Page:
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BEANS -- FOODS THAT FIGHT CANCER


OTHER FOODS THAT FIGHT CANCER


NOTE: No single food or food substances can protect you against cancer. But scientists believe that the right combination of foods in a predominantly plant-based diet may. Evidence is mounting that the minerals, vitamins and phytochemicals in plant foods interact to provide extra cancer protection. This concept is called synergy. In addition, vegetables, fruits, whole grains and beans are low-energy-dense, low calorie foods and probably protect against weight gain. According to the Second Expert Report, experts believe that weight gain particularly obesity and overweight are implicated in the development of cancer. Eating a predominantly plant based diet can help prevent weight gain and therefore protect against those cancers whose risk is convincingly increased by higher body fat (namely cancers of the colorectum, esophagus, endometrium, pancreas, kidney, and breast in postmenopausal women). That is why AICR recommends that at least 2/3 of your plate should be filled with vegetables, fruit, whole grains and beans.

Beans

Beans (also known as legumes) include lentils and peas along with many other varieties. Soybeans fall into this category as well; their anti-cancer benefits are described in full in the soy section.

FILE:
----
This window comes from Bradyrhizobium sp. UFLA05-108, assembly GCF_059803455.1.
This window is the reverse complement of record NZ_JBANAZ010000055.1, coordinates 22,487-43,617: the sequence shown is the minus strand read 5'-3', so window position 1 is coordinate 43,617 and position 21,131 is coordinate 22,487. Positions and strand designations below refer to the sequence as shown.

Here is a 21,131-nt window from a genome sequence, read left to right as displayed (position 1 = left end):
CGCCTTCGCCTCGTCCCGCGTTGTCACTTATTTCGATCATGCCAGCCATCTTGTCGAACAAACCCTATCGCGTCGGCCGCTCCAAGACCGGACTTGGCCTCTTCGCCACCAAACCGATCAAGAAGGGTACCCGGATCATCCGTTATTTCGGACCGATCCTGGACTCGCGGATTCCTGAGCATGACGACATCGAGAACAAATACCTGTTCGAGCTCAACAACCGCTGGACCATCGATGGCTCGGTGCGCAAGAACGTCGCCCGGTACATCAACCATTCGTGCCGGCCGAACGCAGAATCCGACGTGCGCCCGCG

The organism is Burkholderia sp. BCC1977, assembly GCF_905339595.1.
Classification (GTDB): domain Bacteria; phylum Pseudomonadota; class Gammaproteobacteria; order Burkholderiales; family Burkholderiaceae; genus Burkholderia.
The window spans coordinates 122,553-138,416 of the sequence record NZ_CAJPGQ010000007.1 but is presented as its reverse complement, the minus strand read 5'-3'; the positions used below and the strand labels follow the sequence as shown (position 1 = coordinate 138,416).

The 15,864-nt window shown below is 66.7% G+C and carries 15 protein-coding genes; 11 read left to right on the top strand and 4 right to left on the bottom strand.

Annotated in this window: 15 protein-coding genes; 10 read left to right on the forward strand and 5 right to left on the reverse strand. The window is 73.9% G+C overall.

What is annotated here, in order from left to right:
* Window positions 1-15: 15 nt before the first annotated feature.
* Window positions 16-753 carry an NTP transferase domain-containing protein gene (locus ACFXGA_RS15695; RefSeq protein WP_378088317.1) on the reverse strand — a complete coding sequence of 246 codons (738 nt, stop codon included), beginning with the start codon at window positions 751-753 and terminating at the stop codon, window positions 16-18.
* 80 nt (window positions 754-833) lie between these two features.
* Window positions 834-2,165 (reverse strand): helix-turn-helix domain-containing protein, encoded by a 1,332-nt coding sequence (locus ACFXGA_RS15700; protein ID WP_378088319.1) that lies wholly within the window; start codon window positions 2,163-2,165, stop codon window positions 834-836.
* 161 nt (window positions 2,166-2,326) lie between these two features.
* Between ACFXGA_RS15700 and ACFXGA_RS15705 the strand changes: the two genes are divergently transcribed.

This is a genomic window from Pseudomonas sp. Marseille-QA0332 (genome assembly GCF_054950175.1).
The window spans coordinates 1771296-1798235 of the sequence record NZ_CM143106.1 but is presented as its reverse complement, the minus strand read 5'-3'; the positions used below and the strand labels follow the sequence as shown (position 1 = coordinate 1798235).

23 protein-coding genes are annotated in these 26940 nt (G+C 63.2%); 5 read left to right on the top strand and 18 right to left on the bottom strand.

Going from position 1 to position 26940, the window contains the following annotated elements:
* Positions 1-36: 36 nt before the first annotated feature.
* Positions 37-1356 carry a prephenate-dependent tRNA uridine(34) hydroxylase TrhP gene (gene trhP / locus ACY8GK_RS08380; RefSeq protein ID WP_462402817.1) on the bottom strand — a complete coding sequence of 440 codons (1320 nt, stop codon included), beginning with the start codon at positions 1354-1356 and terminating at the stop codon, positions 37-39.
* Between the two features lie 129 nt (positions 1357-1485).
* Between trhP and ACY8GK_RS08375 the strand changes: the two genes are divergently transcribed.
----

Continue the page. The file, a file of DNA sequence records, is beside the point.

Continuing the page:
The active ingredients in beans that scientists believe may play a role in cancer prevention include: saponins, protease inhibitors and phytic acid. These compounds, called phytochemicals, are found naturally in plants and appear to protect our cells from damage that can lead to cancer.

In laboratory studies, saponins have shown the ability to inhibit the reproduction of cancer cells and slow the growth of tumors in several different tissues. Protease inhibitors have slowed the division of cancer cells and helped to prevent tumors from releasing substances called proteases that destroy nearby cells. Phytic acid has shown the ability to significantly slow the progression of tumors.

Beans are also rich in fiber. AICR's second expert report, Nutrition, Physical Activity, and the Prevention of Cancer: A Global Perspective, found probable evidence that foods containing dietary fiber, like beans, can decrease one’s risk of developing colorectal cancer.

SEE ALSO: THE COLOR OF BEANS -- COOKING WITH BEANS

The Research

AICR has funded research on the following topics relating to beans and the cancer-fighting components they contain. Click each topic to read a summary of the AICR-funded research studies performed to date.



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